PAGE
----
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A renewed confidence

Feb 25, 2014 10:45 am | Janice Huser

Last week, I was given the opportunity to speak to some Grade 4 and 5 students about journalism and answer some fun questions for the kids at Ashmont Elementary.

Itís funny how you donít realize the complexities of whatís involved in a specific process unless you have to explain that process (one that you possibly do every week, as in the case of putting together a weekly newspaper) to someone.

Speaking to the kids made me realize a few things. One, I might actually have a job that some people find interesting. The questions asked by the children were quite obvious to me, but even the teachers found some of the answers to be unexpected.

Secondly, the job of creating a newspaper really does involve a lot of people. Although many people only think about reporters, editors and publishers when they think about a newspaper, there are many other elements and people involved behind the scenes who are equally important. I guess I knew this point before speaking to the students last week, but saying it out loud really confirms it.

The third thing I realize was that although there seems to be an overwhelming amount of accessible information in the world because of the Internet, newspapers still play an important role. Even elementary aged children could explain the importance of local news stories, and admitted that when they see themselves or someone they know in the newspaper, they feel special.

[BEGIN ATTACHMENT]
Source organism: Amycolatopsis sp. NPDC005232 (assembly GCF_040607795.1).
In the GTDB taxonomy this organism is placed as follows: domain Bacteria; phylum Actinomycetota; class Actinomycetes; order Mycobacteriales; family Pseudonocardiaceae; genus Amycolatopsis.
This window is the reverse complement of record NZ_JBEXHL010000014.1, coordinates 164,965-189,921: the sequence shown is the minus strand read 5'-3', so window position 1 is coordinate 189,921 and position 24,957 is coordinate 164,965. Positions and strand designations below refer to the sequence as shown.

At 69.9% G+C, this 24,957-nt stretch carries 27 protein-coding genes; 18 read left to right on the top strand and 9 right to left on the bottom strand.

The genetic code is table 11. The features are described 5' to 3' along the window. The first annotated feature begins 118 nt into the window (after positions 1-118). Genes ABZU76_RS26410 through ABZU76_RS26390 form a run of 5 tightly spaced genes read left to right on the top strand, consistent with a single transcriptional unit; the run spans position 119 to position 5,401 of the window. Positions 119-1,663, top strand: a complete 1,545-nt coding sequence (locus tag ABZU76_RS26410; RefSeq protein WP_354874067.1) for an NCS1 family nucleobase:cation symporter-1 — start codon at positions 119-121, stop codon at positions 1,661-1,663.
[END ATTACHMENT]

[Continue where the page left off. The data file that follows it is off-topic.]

The kids were quick to pick out their favourite sections of a newspaper. Many of the boys were obviously drawn to the sports section, and some thought the announcements were most interesting (human nature I suppose, since many people I personally know often flip to the back of the paper to view the announcements before they delve into the rest of the newspaper).

The kids really amazed me with how much they knew about the newspaper. Of course, Iím sure much of that credit goes to the teachers who are helping these students learn about news articles, but it was obvious that many of the kids were truly interested in learning about the newspaper.

After I left the school on Wednesday morning, I realized there were still many things I could have chatted about with the kids. For example, the importance of learning to differentiate between news that comes from credible media sources versus the ever-popular satire or fake news that exists online, which often goes viral on social media, with many people taking false stories as truth.

More than ever, it seems that readers have to be cautious, or at least aware and alert, when reading news online.

On Wednesday, I left Ashmont feeling a bit of a renewed confidence in my job. Despite the ever-advancing technologies out there, local news continues to be something people, and most importantly a younger generation, are still interested in.


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